What a difference a decade makes
I can remember being 33 years old.
I was still in good shape, was playing rec league softball and basketball and could hold my own with the best of them. Sure, I wasn’t a spring chicken anymore and the younger guys would get the better of me. But they were only able to do so because of a slight physical margin. I was able to make up for it with knowledge and cunning.
But even 10 years later, things had changed drastically. I slowed down a lot, didn’t have the same passion to play and just had more on my mind than how I was going to score the next bucket or get an extra base. And now that it is almost 15 years later, I can barely get out of bed in the morning without a 10-minute warm up.
And it is in that light that I look at the offers Albert Pujols is getting getting and asking what wing nut is in charge of the St. Louis Cardinals and Miami Marlins? Nine or 10-year deals? At $20 million per year? Yeah, makes great sense if you’re Pujols, but what a disaster for either of these teams should they get him.
OK, so you all know by now I am no Albert Pujols. Heck, I’m not even the last guy on the bench in any professional sport – except for maybe bowling. I might be able to hang with one of those guys. But Pujols isn’t going to be remotely the same guy in 10 years that he is now. And the man is now isn’t the same guy he was just four years ago. Just look at the statistics over the past few years. Both his batting average and slugging percentage have gone down each of the last four years. So have most of his other stats, including his ground out to air out ratio. For the first time in his career it went over 1.0, meaning he is hitting the ball lower than ever before.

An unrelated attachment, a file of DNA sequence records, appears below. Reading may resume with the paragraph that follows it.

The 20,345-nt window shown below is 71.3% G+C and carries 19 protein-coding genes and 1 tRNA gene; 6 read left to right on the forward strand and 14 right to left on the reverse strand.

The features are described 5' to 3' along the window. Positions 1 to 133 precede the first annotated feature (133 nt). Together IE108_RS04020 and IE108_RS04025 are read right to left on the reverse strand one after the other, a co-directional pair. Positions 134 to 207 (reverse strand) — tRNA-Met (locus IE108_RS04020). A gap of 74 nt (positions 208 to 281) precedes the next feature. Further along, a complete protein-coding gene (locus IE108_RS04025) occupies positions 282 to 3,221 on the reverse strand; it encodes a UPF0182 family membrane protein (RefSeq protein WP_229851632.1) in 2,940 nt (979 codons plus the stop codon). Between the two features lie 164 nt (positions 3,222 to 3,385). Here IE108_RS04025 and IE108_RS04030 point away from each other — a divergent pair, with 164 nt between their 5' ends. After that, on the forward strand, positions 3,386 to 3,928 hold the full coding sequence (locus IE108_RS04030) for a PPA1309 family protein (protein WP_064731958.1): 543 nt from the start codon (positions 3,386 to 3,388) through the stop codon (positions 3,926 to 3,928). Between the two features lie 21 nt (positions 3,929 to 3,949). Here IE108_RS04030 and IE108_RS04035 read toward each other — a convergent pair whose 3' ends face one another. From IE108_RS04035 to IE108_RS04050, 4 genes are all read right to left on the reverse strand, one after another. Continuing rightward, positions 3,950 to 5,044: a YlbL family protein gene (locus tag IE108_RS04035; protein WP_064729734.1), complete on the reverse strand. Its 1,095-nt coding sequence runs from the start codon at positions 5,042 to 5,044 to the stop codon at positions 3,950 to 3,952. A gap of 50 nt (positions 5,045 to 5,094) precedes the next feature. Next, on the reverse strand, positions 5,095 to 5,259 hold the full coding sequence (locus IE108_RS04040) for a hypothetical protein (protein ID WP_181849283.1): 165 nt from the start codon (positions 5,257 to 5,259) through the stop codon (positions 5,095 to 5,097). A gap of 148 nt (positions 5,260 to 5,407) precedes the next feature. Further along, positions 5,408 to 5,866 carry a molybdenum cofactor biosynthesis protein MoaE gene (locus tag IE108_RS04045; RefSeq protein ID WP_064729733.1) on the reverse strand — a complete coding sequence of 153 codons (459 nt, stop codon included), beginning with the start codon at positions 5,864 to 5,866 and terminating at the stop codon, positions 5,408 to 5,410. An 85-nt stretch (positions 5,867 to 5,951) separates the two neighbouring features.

Pujols suffered the first really significant injury of his career this year, so that should account for some set backs. But as he grows older he will only get more of these types of injuries and they will get progressively worse and elongated. It’s nothing he’s doing, it’s just the science of aging.
For all he has meant to the city and the franchise, St. Louis doesn’t need that kind of financial burden hanging around their neck. It is one of the great baseball cities of all time and they will support any team that plays there. But if they were to pull back from the Pujols deal, they would have a lot of money to spend elsewhere. They may be able to extend their current World Series title into two or three or several over a short period of time. They have good pitching and a great supporting cast. Add a few more good players in there and they could be the dynasty the Phillies want to be.
As for Florida, this seems like a cash grab. They have yet to show any real support for the Marlins as a city and a region. And why should fans support them? As soon as they won their last title they sold off the pieces from it like some kind of going out of business sale. Combine that with their lack of long-term management skills and the deal makes no sense for them either – in terms of baseball.
But as a get rich quick scheme, Miami has a perfect setup if they get Pujols. Provided, that is, that he is willing to forgo the ‘No Trade’ clause in his contract. But with the numbers they are dangling out there, Pujols just might bite at it.
If he does, he’ll be happy for a few years, if even that. See, the Marlins have Hanley Ramirez at shortstop. Or at least they did until they picked up Jose Reyes last week. This is already causing some hard feeling by Ramirez, who is expected to play third base but has already said he doesn’t want to do it. Ramirez is an immature player who has shown he can be a clubhouse killer in the past, so Pujols may want to reconsider what he’s getting into should he follow Lebron & Company and take his talents to South Beach as well.
Overall, this is just boys being boys. They take what they can get, don’t look to the future and play on as though the rest of the world doesn’t exist. It’s a sad, but predictable state of affairs.
As for the rest of us, at least we can say that we dress better than we did 10 years ago. Although my wife is likely to argue against me on that point.